2021 NCAA XC Men’s Individual Preview: Will Conner Mantz Become a Legend? Or Will Wesley Kiptoo Earn Redemption?
By Jonathan Gault
November 17, 2021
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Conner Mantz is chasing more than a win at the 2021 NCAA Cross Country Championships. He is chasing immortality.
Okay, “immortality” is a bit grandiose. Cross country, as a sport, is so unpopular amongst the general public that even sports trivia geeks would have a hard time producing his name.
But here on LetsRun.com, Mantz is 10,000 meters away from becoming a legend. A win on Saturday in Tallahassee would close out a perfect season and clinch a second straight national title. It would also make all sorts of history. With a win, Mantz would become:
-the thirteenth man to win multiple NCAA XC titles
-the twelfth man to repeat as NCAA XC champ (Bob Kennedy in ’88 and ’92 is the only man to win multiple titles without going back-to-back)
-the eighth man to finish in the top 10 at NCAA XC four times
-the sixth man to win two NCAA individual titles and a team title
-the first man to win two NCAA XC titles in the same calendar year
Mantz would not quite crack the Mount Rushmore of NCAA men’s cross country. Those spots go to Gerry Lindgren, Steve Prefontaine, Henry Rono, and Edward Cheserek, the four men to win three NCAA individual titles. Still, Mantz would go down as one the best the NCAA has ever seen, and it would be difficult for anyone to surpass him as the best NCAA XC runner of the 2020s.
The NCAA XC individual title, however, is the hardest race to win in collegiate distance running. It has earned that reputation — just ask Jenny Simpson in 2009 or Cheserek in 2016. It is a race where stars are humbled and the unbeatable are beaten. Anything can happen — and often does.
Can Mantz end his NCAA career with a victory? Or will Wesley Kiptoo, Adriaan Wildschutt, or Americans Cooper Teare and Nico Young have something to say about it? Let’s break it down.
Mantz Aiming for Repeat
Usually, when someone wins NCAA XC and returns the next fall, they enter the season as the clear favorite. And for good reason: eight of the last 13 NCAA individual champions were also the top finisher at the previous year’s championships.
That should have made Mantz the obvious pick ahead of the 2021 season, though there were a few complications. Mantz won the 2020 title (in March 2021), but he benefited from the fact that his top rival, Wesley Kiptoo of Iowa State, was running on tired legs. Just three days earlier, Kiptoo had blasted a meet-record 13:23.77 to win the NCAA Indoor 5,000 title (including a 59.79 first lap!). Another potential rival, Cooper Teare of Oregon (who would go on to win the NCAA outdoor 5,000 title and finish 4th at the Olympic Trials), didn’t run XC as he was 100% focused on indoor track. With both of those men returning, would Mantz retain his favorite status throughout the season?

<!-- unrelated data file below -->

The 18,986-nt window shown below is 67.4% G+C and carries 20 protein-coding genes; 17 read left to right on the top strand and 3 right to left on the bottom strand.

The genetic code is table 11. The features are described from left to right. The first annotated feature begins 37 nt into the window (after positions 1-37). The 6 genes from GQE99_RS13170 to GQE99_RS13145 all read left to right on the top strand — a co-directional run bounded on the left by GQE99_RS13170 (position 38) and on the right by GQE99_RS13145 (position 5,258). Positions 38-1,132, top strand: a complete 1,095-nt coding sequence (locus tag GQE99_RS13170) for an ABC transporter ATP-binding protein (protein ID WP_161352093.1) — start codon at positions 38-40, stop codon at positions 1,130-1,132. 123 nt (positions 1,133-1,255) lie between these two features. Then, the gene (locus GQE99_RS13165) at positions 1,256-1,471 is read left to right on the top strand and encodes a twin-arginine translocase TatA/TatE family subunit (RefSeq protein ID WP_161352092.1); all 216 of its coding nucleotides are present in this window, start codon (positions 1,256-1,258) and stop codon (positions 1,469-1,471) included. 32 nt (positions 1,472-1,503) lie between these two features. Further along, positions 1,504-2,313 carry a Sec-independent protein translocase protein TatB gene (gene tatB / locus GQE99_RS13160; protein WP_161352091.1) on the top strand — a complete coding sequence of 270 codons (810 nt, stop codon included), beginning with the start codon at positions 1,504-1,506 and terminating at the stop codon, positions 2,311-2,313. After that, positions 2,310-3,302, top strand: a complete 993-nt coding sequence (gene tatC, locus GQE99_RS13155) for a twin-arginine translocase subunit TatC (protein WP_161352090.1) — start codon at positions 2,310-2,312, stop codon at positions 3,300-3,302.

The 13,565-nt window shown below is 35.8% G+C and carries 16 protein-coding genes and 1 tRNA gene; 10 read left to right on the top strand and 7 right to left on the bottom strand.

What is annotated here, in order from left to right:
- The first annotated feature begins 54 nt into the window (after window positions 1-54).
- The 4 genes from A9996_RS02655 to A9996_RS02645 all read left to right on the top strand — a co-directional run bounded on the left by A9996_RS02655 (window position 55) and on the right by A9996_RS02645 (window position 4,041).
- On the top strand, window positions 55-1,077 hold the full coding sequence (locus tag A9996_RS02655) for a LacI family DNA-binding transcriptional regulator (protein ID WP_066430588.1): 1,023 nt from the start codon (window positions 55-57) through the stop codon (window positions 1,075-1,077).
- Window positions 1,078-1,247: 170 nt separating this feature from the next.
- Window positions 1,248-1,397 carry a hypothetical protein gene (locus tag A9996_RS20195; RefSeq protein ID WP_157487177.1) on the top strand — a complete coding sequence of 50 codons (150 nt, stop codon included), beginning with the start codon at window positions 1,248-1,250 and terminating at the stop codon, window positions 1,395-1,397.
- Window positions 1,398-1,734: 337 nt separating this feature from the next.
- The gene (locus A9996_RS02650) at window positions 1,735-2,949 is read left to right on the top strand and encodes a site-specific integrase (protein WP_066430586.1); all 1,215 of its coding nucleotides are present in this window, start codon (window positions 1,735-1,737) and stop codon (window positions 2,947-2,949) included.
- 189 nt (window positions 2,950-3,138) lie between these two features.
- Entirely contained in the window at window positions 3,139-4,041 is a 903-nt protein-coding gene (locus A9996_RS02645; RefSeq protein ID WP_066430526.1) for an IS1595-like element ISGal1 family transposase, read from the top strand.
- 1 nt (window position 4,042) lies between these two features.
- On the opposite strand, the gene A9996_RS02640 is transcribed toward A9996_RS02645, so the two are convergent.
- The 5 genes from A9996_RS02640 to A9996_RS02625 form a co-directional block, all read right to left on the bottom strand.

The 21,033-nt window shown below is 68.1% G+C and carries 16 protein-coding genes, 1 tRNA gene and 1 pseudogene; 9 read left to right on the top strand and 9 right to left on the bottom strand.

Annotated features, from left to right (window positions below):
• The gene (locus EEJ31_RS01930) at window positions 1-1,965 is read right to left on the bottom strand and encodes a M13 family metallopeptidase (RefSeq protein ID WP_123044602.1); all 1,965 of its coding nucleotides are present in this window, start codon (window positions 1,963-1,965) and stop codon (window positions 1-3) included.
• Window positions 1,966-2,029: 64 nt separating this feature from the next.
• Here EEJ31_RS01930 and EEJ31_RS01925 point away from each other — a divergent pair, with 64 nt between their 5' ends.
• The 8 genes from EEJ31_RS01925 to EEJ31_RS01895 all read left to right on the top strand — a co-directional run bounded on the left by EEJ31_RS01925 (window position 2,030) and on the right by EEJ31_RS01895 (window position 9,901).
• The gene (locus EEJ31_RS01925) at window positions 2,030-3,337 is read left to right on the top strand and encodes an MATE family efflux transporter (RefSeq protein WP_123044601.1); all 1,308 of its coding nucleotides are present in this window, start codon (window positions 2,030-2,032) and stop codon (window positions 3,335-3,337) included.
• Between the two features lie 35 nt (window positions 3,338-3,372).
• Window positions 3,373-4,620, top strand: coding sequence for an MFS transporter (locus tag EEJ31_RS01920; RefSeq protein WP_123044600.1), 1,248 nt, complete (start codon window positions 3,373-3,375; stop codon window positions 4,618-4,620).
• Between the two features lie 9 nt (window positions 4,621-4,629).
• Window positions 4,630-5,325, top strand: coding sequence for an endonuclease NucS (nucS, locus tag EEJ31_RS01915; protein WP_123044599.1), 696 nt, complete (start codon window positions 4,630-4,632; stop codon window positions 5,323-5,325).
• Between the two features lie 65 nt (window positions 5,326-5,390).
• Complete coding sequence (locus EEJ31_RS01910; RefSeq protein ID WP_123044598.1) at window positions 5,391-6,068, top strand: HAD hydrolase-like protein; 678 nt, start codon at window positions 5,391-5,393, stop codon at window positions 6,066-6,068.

100% yes. Mantz has ripped through an undefeated fall, and he’s done it by beating the best the NCAA has to offer. On September 24, he beat Kiptoo at Roy Griak. Three weeks later at Pre-Nats, he took down Florida State’s Adriaan Wildschutt on his own course. And last week at regionals, Mantz held off Northern Arizona’s Nico Young to win the Mountain Regional title.
If you’re keeping track, that’s the second (Wildschutt), third (Kiptoo), and fourth (Young) placers from last year’s national meet, all dispatched by Mantz. Taking them all down again to win the NCAA title on Saturday would complete a season for the ages.
The argument against Mantz is that all three of those races were close. He beat Kiptoo by 1.0 second, Wildschutt by 2.5, and Young by 1.2. He’s been the best in the NCAA this year, no doubt, but someone could beat him on Saturday.
They just might have to bleed to do it.
In NCAA cross country, they don’t come any tougher than Conner Mantz. He’s a throwback*, always grinding from the front, impossible to drop, and logging mega miles. His Strava account reveals Bruce Denton-like consistency: from the middle of July until the week before regionals, Mantz averaged 104.8 miles per week — all of it in six days a week, because, as a Mormon, he doesn’t run on Sundays.